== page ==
At the same time, the Tropical Forest Alliance is supporting partnerships and collective action to drive the region’s deforestation-free supply chains particularly in cattle and soy. And through the Global Plastic Action Partnership, the Forum is providing a platform for concrete multistakeholder action on plastic pollution.

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The World Economic Forum also supports Latin America’s energy transition through an emerging regional initiative on enabling a clean hydrogen economy, and country level multistakeholder dialogues on net zero and investments mobilization for clean energy that will not only contribute to reducing CO2 emissions but has also a potential for job creation in a growing green economy landscape. |

It is also important to note the region’s renewed international role in the context of key multilateral platforms including the G20 and COP30 chaired by Brazil, the
Asia-Pacific Economic Cooperation (APEC) forum led by Peru, the biodiversity COP hosted by Colombia, and the multilateral development banks’ coordination by the IDB, as well as proposing relevant multilateral system reforms.

How Latin American can strengthen its resilience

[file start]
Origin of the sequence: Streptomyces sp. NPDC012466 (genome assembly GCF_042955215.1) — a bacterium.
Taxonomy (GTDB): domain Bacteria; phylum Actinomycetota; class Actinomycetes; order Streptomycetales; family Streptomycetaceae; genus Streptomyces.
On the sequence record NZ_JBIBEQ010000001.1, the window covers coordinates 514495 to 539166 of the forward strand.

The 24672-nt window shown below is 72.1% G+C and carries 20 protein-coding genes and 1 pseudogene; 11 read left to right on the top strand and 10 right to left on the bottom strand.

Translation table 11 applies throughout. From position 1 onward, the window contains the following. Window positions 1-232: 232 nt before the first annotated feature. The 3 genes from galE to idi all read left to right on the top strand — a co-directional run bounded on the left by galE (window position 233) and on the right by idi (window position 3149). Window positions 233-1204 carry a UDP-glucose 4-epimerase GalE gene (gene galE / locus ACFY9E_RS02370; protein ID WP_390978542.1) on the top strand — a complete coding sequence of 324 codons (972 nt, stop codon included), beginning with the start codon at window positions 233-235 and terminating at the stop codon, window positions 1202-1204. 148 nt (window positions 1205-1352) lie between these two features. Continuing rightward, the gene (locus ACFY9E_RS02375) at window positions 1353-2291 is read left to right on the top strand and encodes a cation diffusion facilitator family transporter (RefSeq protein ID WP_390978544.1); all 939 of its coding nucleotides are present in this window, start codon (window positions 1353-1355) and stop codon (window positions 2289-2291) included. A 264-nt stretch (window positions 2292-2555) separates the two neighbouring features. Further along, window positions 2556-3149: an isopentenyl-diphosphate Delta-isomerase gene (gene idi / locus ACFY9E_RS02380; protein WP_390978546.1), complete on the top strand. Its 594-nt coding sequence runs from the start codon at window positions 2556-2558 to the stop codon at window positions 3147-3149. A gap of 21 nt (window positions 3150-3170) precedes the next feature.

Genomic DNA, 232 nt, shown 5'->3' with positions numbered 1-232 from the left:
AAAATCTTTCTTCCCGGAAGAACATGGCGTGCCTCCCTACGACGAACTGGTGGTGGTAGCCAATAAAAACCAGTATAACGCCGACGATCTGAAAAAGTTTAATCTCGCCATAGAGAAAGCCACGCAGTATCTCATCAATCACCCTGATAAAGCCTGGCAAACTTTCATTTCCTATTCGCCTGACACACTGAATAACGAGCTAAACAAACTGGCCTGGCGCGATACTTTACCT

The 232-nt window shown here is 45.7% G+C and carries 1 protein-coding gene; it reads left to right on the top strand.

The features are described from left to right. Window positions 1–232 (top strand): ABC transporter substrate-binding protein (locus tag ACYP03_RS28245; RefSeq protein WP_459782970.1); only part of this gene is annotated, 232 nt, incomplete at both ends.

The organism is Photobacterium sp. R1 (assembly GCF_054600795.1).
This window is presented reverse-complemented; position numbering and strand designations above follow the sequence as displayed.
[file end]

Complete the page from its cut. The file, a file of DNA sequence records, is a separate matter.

Although Latin America continues to perform below its potential, it is seeking to overcome the impact of the global economic slowdown and strengthening its resilience.

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How is the World Economic Forum improving trade for more resilient societies?

But to accelerate progress, the region must also tackle political and governance risks, boost regional integration and enhance its productivity by modernizing its development models, embracing emerging technologies and increasing investments in its most competitive sectors.

The region has a timely opportunity to leverage its advantages, harness its vast natural endowment, its strategic geographic position and its human capital to address regional demands and play a key role in providing solutions to challenging global issues, including energy transition, climate action and food security.

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The views expressed in this article are those of the author alone and not the World Economic Forum.